[fpc-devel] TList or TFPList - a Linked list ?

Mattias Gaertner nc-gaertnma at netcologne.de
Thu Dec 15 00:09:33 CET 2005

On Wed, 14 Dec 2005 15:48:38 -0700
Sterling Bates <whoelse at sterlingbates.com> wrote:

> Mattias Gaertner wrote:Plus some bytes for the memory manager for each mem
> block. Typically 8.
>    Forgot about that, sorry.  In any case, the math still works.  I'll
>    explain.
> In this case, 10,000 entries occupy 80,008 bytes
> (80,000 + 4 for pointer to First + 4 for pointer to Last),
> ~160,000
>   distributed
> around the memory table.  Also keep in mind that the data payload for the
> linked list item is usually contained within the structure itself.
> A TList (stripped down for this case) requires 4 bytes for the list
> allocation, plus 4 bytes per list entry.  10,000 entries occupy 80,004
> bytes. 
> ~40,000
>    Actually, if you account for the allocation of each of the 10,000 items
>    added to the TList, it is ~120,000 (4 + 8 for memory manager that you
>    pointed out above) plus the 40,000, bringing the total to 160,000.  My
>    point above is that the linked list item itself typically houses the
>    payload, so no additional pointer allocation (or memory manager record)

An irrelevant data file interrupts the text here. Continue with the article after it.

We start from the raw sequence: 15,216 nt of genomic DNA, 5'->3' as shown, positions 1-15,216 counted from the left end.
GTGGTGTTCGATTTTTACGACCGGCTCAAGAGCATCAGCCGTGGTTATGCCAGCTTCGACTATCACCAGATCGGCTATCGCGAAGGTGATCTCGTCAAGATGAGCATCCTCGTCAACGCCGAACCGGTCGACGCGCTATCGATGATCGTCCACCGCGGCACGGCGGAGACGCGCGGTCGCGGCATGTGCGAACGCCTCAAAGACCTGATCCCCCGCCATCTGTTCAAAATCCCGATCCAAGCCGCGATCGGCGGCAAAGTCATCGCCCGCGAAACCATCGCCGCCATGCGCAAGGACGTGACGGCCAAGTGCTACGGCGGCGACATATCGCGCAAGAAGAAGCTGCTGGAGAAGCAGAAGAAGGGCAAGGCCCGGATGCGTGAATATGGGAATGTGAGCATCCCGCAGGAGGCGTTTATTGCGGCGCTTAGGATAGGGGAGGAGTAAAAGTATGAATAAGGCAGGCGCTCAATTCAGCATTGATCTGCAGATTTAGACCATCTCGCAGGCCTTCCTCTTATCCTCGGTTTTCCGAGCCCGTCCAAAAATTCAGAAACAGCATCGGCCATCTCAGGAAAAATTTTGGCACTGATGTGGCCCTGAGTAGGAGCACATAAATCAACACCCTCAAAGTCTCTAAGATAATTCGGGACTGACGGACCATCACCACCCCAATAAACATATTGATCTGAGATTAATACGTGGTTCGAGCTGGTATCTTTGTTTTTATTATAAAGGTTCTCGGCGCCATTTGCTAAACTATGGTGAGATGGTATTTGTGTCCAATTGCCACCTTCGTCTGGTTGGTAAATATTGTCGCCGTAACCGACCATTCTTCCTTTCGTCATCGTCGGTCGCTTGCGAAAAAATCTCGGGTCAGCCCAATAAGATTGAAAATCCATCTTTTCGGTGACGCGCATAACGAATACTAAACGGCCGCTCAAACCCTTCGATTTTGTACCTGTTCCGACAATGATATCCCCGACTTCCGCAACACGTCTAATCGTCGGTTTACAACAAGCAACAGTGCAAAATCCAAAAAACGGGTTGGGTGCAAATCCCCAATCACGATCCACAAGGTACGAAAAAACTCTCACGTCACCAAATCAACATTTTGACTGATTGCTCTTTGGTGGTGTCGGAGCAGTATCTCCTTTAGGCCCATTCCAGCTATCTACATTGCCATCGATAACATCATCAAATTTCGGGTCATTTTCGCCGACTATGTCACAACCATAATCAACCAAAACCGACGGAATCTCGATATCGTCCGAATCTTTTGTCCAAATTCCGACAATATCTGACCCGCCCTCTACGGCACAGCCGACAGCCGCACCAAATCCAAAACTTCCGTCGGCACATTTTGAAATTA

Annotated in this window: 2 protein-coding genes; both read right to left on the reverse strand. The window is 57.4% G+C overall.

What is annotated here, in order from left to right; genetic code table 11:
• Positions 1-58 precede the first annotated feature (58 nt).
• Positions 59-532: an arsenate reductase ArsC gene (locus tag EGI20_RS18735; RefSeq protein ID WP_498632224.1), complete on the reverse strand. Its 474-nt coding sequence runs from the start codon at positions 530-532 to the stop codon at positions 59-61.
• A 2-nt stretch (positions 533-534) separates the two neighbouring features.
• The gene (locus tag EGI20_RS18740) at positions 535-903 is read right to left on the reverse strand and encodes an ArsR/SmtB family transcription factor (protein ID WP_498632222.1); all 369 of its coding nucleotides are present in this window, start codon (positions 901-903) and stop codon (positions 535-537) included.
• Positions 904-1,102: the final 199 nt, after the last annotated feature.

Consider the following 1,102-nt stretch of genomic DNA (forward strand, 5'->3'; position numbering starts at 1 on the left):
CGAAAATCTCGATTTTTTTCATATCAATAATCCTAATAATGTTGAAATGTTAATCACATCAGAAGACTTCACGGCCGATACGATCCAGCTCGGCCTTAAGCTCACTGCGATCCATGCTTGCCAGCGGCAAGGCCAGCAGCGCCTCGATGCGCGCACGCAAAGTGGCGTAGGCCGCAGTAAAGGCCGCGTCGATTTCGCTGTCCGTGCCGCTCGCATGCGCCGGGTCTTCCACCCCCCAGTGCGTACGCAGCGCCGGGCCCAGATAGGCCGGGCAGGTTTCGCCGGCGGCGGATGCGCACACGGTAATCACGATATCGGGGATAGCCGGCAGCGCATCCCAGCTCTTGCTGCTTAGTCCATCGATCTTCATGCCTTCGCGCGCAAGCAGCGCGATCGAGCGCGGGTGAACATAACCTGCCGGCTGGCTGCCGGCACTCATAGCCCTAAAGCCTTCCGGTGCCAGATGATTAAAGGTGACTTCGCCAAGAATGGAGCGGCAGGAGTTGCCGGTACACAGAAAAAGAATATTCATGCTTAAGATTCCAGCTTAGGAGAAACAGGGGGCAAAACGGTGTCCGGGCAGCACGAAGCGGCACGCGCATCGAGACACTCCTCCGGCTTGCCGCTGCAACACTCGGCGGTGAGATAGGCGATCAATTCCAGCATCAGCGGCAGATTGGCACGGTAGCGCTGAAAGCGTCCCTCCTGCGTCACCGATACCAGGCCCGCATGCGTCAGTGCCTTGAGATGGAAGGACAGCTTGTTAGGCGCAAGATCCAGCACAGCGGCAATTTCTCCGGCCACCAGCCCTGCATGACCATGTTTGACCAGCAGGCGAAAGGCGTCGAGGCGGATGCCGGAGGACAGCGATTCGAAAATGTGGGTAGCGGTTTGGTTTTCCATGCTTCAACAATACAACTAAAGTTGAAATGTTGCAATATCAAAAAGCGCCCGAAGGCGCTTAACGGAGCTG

>    is required.

If the linked list item contains the whole data, then you are either not
talking of the generic list this thread is about, or you use templates. In
the later case a TList will also use templates and the 'payload' is the

>   Now, two things:
> 1. With automatically growing lists you have a very high likelihood of
> unused pointers, so while a linked list of 10,000 items is utilizing all
> 80,004 bytes of memory, the TList allocated (10,000-TList.Count)*4 unused
> bytes of memory.
>     i.e. plus a maximum of 25% with the current implementation
> ~50,000
>   2. The TList entry only points to the actual data payload, meaning
>   another
> 4+n bytes must be allocated to store the data.  This means an additional
> 40,000 bytes is required for a TList vs. a linked list. 
>     Huh?
>    Here I'm pointing out that the item each entry in the TList refers to
>    has to be allocated somewhere.  Best case scenario, a record, means a
>    minimum of 4 bytes for each allocation, plus 8 for the memory manager. 
>    It all adds up.

There are TList of integer. No mem blocks needed. Same for linked list. See
above about the whole data contained in the list item.

> The main problem is the mem fragmentation. Here a growing TList can need
> up to 4 times its used memory. So in worst case it will need the memory of
> a single linked list. 
>    Regarding fragmentation, it's my personal experience that allocation of
>    large numbers (millions) of small data packets is easier to manage in a
>    suitably unpredictable environment.  In cases where I need TList
>    functionality, I really have to estimate (in my case at run-time, which
>    is very hit-and-miss) how large to make the TList.  If I mispredict
>    then I chew up large chunks of contiguous memory very very quickly.  If
>    I overpredict, which usually happens by very large amounts, I'm wasting
>    memory.  Granted that's not a huge issue on servers with four gigabytes
>    of RAM, but on these high-traffic servers it could be.



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